LEGO 42000 Technic Grand Prix Racer Review








Build a model that’s just like the real thing!

Just three booklets to build the whole model.


Lego 42000 Review

Although the car doesn’t move at all ( unless you move it with your hands ) it is really awesome how it is build.

You can steer the wheels either by moving the steering wheel or by using a special gear placed on the top of the car for that task. Both front and back axles has differential gears to allow the car a great turning distance. Watch this video for the timelapse building of the model.Here you have the main features in this short two minutes video. There are so many parts that really deserves a mentions that it is hard to start writing. The wheels and suspension is incredible solid and stable, you can push the car in a straight line and it won’t turn at all. The fact that the steering wheel moves when the car steers is something that really won my heart. Finally the rear spoilers on the back of the car can be adjusted for obtaining the best turn performance, or just for aesthetics… as it is the case.

I really enjoy watching those endless racing cars doing one turn after another.

Lego Technic Grand Prix Racer Review 42000



Lots of parts, specially many of them suitable for car building like differential gears. Een super-realistisch model van een echte racewagen!

We hebben hem gebruikt voor een workshop en alle kinderen vonden het een geweldige auto. Normally you expect a bigger size for this price and piece count. At least the box doesn’t feel and look so empty now. That said, the white is a nice addition to the usual red, black and yellow, and this kit contains quite a bit of it!

Furthermore we can find some other new parts: special wheelhub pieces, different for front (2x) and rear (2x), the return of a hard to find tire (4x) (not included in the picture), and probably the most useful newcomer is a thin 1×5 liftarm with 2 crossholes (6x). If you already do own one of those, you might want to reconsider your options, unless you really want to have those new and rare parts, and expand your collection. The build then starts with the floor of the monocoque, which basically consists of beams and connectors. The first module is the gearbox, but not like what you expect in a car. Instead, this gearbox will be used to switch functions between opening the enginecover or changing the rear wing’s angle. The next big module consists of the rear wheel drive and suspension together with the engine. In that respect the build-up of this racer has similarities with its real life counterpart, which adds a nice educational flavour. In the rear suspension are also the first new hub elements used. Together with other new introduced parts, the rear suspension is now technically more correct than how it had to be done previously. With most of the rear functions done, it’s now time for the front section. Next step is extending the steering mechanism with the rest of the nose section. Then of course, as before, the whole section is attached to the chassis. With the long front added, the total size of the model starts to look quite impressive!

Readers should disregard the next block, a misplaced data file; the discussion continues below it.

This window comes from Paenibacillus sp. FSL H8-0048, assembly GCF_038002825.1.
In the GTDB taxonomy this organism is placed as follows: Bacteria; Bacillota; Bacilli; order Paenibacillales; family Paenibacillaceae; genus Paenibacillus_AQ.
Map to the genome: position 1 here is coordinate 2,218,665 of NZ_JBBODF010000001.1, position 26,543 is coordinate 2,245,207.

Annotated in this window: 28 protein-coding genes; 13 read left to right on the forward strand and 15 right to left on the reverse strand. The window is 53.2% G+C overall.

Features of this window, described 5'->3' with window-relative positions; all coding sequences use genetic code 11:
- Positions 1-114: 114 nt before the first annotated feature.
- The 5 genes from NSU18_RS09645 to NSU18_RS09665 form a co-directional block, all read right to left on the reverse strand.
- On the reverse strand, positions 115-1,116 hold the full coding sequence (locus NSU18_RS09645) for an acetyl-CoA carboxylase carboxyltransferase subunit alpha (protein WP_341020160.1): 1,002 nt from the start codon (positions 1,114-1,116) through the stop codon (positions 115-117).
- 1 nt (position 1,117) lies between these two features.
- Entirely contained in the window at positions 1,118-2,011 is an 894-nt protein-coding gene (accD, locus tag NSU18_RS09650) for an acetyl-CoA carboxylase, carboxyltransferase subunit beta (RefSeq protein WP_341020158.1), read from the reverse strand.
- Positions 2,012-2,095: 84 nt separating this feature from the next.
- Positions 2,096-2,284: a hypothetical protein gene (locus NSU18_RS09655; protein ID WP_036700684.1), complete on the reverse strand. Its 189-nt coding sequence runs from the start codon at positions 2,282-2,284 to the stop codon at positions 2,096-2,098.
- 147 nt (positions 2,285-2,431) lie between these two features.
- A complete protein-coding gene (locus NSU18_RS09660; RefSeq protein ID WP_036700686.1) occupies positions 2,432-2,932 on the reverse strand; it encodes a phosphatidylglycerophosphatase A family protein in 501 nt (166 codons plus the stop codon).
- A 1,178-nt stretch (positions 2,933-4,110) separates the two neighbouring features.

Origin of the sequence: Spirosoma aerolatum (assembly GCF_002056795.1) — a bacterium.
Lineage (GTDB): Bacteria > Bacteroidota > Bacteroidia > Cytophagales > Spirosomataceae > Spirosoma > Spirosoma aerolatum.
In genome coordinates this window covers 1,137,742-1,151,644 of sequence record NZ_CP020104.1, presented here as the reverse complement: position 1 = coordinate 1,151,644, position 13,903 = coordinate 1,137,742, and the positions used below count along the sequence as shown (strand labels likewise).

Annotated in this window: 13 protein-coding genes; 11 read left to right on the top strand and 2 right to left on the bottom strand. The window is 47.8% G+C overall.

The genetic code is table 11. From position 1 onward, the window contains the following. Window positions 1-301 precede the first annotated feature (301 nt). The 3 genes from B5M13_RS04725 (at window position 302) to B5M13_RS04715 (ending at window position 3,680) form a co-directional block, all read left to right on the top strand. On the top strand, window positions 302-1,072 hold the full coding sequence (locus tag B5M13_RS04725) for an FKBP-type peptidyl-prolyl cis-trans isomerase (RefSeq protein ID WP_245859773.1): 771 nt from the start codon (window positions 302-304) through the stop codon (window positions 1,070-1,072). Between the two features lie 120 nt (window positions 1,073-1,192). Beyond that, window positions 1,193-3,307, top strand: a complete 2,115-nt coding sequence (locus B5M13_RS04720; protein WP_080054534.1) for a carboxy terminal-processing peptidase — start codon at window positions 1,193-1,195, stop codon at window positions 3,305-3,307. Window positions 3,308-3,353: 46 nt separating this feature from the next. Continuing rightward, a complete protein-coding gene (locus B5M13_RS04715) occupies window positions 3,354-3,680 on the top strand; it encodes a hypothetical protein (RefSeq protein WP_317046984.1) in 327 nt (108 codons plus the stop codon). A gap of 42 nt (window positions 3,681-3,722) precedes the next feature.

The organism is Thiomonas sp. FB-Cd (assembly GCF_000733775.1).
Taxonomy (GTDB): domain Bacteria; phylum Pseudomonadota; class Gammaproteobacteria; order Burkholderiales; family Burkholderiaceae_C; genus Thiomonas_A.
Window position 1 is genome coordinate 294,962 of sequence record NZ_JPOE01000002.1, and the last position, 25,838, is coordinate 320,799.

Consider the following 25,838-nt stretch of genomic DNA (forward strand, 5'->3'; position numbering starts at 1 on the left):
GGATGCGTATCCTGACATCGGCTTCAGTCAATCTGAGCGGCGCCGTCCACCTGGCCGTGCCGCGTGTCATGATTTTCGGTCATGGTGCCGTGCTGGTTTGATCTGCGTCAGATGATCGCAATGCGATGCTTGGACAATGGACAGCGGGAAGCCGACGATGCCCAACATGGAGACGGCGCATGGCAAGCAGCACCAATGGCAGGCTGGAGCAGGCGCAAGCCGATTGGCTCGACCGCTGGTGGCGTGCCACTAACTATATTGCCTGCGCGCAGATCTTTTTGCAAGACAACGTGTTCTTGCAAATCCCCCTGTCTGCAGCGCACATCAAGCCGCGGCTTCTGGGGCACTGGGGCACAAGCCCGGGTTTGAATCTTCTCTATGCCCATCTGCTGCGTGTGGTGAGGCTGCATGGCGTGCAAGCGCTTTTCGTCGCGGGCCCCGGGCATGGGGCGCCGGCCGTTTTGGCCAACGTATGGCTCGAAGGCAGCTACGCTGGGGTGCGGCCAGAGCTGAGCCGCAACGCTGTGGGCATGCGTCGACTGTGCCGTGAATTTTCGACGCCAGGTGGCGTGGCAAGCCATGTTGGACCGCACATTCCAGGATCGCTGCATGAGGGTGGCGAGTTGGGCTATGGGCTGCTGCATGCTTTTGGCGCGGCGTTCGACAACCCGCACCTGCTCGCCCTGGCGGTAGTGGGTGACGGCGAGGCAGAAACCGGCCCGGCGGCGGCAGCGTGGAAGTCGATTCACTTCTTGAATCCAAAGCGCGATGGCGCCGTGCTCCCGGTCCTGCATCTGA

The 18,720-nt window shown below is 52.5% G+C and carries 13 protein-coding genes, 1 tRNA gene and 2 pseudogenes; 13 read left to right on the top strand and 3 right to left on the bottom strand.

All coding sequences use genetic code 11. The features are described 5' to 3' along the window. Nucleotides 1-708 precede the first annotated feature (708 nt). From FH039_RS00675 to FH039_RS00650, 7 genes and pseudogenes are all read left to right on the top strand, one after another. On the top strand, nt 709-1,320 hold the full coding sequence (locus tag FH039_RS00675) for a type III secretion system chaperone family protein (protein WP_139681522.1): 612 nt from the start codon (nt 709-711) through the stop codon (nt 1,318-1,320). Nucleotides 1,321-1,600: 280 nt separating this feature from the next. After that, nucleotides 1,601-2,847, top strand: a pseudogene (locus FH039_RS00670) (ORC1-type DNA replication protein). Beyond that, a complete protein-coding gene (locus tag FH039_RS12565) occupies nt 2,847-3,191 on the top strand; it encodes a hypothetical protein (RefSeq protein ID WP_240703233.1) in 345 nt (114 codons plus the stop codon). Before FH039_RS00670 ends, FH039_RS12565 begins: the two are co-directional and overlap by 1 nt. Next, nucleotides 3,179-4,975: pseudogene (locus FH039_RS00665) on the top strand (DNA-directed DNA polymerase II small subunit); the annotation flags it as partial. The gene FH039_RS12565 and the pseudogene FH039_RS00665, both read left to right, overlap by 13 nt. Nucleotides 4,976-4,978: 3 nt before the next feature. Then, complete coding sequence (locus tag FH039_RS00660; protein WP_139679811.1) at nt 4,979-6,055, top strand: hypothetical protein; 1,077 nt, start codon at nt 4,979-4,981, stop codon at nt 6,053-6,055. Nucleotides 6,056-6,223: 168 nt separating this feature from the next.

We finish the front section with the front wing. This part is really well done with a good use of the new panels. After the last technical parts are in place, the mini linear actuators for lifting the engine cover, it’s now time to cover the rest with some bodywork.

We finish with the adjustable rear wing, and as always the wheels. It looks pretty good even without the stickers, which to me shows that a model has the right spirit.